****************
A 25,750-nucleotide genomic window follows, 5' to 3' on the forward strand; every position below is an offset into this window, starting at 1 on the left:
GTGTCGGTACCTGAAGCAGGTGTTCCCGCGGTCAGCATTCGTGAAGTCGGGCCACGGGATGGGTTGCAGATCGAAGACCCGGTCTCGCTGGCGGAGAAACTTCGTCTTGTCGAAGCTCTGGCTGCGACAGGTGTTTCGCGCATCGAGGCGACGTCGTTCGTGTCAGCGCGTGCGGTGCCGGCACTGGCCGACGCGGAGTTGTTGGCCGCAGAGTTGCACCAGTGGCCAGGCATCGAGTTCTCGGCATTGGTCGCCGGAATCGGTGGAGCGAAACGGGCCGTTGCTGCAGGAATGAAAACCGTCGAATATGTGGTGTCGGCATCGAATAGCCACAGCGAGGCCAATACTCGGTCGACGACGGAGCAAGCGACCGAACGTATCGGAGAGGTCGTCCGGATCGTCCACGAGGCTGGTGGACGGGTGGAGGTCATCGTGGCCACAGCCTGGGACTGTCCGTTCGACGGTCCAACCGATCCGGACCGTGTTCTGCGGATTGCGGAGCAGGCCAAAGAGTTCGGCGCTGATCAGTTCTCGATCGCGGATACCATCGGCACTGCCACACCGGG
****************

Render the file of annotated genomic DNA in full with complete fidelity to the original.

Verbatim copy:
A 25,750-nucleotide genomic window follows, 5' to 3' on the forward strand; every position below is an offset into this window, starting at 1 on the left:
GTGTCGGTACCTGAAGCAGGTGTTCCCGCGGTCAGCATTCGTGAAGTCGGGCCACGGGATGGGTTGCAGATCGAAGACCCGGTCTCGCTGGCGGAGAAACTTCGTCTTGTCGAAGCTCTGGCTGCGACAGGTGTTTCGCGCATCGAGGCGACGTCGTTCGTGTCAGCGCGTGCGGTGCCGGCACTGGCCGACGCGGAGTTGTTGGCCGCAGAGTTGCACCAGTGGCCAGGCATCGAGTTCTCGGCATTGGTCGCCGGAATCGGTGGAGCGAAACGGGCCGTTGCTGCAGGAATGAAAACCGTCGAATATGTGGTGTCGGCATCGAATAGCCACAGCGAGGCCAATACTCGGTCGACGACGGAGCAAGCGACCGAACGTATCGGAGAGGTCGTCCGGATCGTCCACGAGGCTGGTGGACGGGTGGAGGTCATCGTGGCCACAGCCTGGGACTGTCCGTTCGACGGTCCAACCGATCCGGACCGTGTTCTGCGGATTGCGGAGCAGGCCAAAGAGTTCGGCGCTGATCAGTTCTCGATCGCGGATACCATCGGCACTGCCACACCGGG